Thursday, November 13, 2003


Last weekend, we had another couple over for dinner. They are suing their doctors for medical malpractice which occurred pursuant to the birth of their 12 lb. baby which resulted in a brachial plexus injury. After interesting dinner conversation about broken ultrasound machines, discrepancies in medical records, mismanaged shoulder dystocia, and excessive lateral traction, we took them on a tour of our house. It came up in conversation that our 9-month old was born at home in the bedroom. At which point the wife turns to me and says, "my, you are brave."

Hey Mom, if you are reading this, check out this article from The Onion.

November's issue of American Baby includes the results of a Playtex survey on the question "Where have you breastfed in public?". The top answers were: Inside a parked car (82%), A ladies' room (58%), Outdoors in a park (44%), and A store or restaurant (41%).

Interesting. However, I'm not sure I would consider breastfeeding in a car or in a restroom "in public." Based on the likelihood that someone will either 1) realize what you are doing, or 2) see some part of you that normally remains covered, breastfeeding in your own living room while persons who are not members of your immediate family are present seems, to me, to be much more "in public" than in the back seat of your tinted-window minivan.

Please, please, never, ever breastfeed a baby in a bathroom stall. I don't care what. It is nasty and dirty and crawling with germs. You would not think of eating your own lunch in there so don't feed your baby her lunch in there. Plus, it sends a message to others that breastfeeding is dirty, shameful, etc. Modesty is all fine and good, but a bathroom stall is going overboard. The only exception I make to the "no breastfeeding in the restroom" rule is when there is a lounge-type restroom that has a couch or a big comfy chair a good distance away from the toilets.

Monday, November 10, 2003


From Israel Today:

"Israel is stepping up efforts to halt the outbreak of a mysterious brain disease caused by baby formula, that has taken the lives of three babies. The Health Ministry is planning to order 5,000 injections of Vitamin B-1, which was found to be missing in the German-made baby formula "Remedia." A total of 19 babies who took the non-dairy formula have been hospitalized, including the three who died. Health officials say the disease was caused by a lack of Vitamin B-1, though it's listed on the packaging as an ingredient. The injections will be provided free of charge. The formula is widely used in the ultra-Orthodox community."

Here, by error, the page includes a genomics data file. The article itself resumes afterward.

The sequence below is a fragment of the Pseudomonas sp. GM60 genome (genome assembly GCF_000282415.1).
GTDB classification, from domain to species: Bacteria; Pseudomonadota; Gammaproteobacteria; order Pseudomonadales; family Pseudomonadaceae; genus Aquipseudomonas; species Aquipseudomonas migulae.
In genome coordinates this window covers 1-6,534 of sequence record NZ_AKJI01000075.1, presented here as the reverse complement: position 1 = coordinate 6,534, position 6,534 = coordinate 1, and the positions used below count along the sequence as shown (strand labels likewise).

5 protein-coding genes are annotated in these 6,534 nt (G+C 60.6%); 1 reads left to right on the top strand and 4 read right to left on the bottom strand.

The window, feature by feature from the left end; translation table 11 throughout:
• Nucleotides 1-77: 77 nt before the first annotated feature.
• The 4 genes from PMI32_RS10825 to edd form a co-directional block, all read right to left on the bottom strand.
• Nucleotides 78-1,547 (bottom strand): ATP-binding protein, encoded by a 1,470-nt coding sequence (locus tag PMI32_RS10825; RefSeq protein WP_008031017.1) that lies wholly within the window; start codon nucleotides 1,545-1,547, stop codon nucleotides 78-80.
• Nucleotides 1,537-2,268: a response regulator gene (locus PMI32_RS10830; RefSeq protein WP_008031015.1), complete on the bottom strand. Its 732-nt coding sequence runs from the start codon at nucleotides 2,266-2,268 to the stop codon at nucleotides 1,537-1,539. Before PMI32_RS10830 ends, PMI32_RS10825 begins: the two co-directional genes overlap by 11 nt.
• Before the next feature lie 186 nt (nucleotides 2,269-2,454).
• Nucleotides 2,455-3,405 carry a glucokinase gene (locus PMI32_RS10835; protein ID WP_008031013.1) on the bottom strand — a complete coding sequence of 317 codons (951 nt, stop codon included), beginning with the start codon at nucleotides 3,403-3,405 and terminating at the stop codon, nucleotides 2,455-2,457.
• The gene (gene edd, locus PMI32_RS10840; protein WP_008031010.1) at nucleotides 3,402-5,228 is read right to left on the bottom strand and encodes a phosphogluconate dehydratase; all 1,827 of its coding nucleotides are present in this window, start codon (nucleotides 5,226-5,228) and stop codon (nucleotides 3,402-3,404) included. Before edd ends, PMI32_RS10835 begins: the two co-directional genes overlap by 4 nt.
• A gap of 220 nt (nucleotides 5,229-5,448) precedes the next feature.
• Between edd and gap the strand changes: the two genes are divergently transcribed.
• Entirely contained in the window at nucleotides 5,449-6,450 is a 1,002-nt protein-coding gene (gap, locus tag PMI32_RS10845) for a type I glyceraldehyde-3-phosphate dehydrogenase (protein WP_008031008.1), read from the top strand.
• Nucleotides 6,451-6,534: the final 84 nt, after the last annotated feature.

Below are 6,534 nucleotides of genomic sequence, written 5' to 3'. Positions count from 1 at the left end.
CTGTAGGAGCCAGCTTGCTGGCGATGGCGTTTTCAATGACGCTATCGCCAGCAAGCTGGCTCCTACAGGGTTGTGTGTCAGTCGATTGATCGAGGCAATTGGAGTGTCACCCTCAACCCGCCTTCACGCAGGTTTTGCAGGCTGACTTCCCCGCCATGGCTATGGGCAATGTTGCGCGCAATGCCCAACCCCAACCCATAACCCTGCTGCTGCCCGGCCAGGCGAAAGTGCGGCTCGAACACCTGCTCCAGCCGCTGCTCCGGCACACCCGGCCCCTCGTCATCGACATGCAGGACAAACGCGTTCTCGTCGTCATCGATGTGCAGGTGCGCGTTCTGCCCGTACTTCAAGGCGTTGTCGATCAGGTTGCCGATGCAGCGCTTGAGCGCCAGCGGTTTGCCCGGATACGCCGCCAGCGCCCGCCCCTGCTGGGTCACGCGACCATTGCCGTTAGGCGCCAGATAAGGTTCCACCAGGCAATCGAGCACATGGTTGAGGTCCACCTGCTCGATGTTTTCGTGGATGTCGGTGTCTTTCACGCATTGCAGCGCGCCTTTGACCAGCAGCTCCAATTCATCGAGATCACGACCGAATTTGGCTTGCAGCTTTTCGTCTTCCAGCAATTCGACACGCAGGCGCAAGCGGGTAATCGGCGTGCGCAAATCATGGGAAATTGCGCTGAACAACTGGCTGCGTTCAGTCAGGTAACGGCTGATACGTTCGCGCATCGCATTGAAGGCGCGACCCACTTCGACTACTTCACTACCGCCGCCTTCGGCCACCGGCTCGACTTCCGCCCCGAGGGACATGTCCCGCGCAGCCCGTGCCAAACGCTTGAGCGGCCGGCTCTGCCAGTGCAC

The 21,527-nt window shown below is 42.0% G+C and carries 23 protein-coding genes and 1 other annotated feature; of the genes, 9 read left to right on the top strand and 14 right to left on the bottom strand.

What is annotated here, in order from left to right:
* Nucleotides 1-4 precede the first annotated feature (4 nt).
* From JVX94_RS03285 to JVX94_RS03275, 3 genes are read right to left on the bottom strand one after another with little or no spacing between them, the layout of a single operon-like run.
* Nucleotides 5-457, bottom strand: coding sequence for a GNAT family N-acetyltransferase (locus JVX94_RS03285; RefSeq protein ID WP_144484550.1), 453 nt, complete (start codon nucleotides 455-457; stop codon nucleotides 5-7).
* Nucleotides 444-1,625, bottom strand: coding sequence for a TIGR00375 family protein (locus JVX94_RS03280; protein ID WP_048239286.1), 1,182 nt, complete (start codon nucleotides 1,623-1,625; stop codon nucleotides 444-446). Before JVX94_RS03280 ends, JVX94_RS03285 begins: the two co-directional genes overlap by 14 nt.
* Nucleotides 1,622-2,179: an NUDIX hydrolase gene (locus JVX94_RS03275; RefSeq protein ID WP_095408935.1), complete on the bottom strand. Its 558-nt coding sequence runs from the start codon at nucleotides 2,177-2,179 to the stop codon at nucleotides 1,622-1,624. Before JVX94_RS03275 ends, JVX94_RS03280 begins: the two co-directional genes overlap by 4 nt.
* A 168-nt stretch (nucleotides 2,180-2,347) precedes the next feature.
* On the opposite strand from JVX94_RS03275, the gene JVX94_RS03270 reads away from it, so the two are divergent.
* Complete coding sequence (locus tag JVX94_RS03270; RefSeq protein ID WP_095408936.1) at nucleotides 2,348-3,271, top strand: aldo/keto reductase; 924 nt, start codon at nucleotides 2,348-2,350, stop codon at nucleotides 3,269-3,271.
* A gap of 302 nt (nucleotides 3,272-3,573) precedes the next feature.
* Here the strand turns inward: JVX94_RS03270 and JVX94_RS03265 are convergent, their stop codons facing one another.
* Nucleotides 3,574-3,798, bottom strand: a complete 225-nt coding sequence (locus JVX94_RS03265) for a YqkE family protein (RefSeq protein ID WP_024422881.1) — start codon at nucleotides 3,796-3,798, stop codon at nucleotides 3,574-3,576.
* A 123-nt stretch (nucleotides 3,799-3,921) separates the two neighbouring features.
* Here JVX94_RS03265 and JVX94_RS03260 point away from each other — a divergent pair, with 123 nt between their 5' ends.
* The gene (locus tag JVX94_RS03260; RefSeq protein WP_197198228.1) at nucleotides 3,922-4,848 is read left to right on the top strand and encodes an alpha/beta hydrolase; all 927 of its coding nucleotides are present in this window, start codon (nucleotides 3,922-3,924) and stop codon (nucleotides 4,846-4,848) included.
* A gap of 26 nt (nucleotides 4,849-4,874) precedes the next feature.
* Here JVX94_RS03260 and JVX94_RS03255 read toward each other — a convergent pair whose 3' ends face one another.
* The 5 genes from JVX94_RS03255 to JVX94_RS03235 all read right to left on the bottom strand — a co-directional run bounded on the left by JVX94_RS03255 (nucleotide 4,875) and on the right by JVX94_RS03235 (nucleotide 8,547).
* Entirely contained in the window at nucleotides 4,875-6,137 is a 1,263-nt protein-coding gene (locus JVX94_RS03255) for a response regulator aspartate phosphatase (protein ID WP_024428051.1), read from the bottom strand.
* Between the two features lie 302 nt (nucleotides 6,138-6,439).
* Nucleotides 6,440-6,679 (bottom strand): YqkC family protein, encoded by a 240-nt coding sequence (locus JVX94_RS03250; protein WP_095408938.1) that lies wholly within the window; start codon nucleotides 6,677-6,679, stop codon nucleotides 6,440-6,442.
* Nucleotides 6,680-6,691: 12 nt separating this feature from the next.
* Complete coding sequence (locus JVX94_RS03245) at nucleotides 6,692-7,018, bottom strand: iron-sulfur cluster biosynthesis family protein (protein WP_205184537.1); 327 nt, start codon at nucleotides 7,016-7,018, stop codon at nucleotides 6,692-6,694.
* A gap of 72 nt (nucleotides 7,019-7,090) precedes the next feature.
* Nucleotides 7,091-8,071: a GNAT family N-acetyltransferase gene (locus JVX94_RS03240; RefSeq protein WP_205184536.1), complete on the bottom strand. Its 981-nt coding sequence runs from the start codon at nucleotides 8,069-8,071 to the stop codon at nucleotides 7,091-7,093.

Sunday, November 09, 2003


The FAA is considering institute a policy requiring car seats on planes for infants and children. However, critics say the new policy could backfire, since more parents may choose to drive rather than pay an additional fare for their infant. And, as we all know, there are more auto accidents than plane crashes. See article here.

For those of you without young children, a baby under the age of 2 may sit on an adult lap with no restraint whatsoever. If you bring an infant seat, gate agents and flight attendants will usually try to accommodate parents with lap children by placing them in a row with an extra empty seat. Turbulence during flight is the #1 cause of injury and death to lap children. Check out the Baby B’Air flight vest, approved for use during the cruise portions of the flight. We keep ours in the diaper bag for added peace of mind when the flight is full, or if the flight is bumpy and baby needs to come out of the seat to nurse.

From Israel Today's News From Jerusalem (November 9, 2003):

"Ten babies in Israel have come down with a brain disease that the Health Ministry blames on a baby formula made in Germany called "Remedia." Symptoms include nausea and convulsions. Two of the babies died, so health officials have pulled the product from the shelves. The non-dairy formula is widely used here by ultra-Orthodox Jews. The Health Ministry has been flooded with 10,000 calls by worried parents.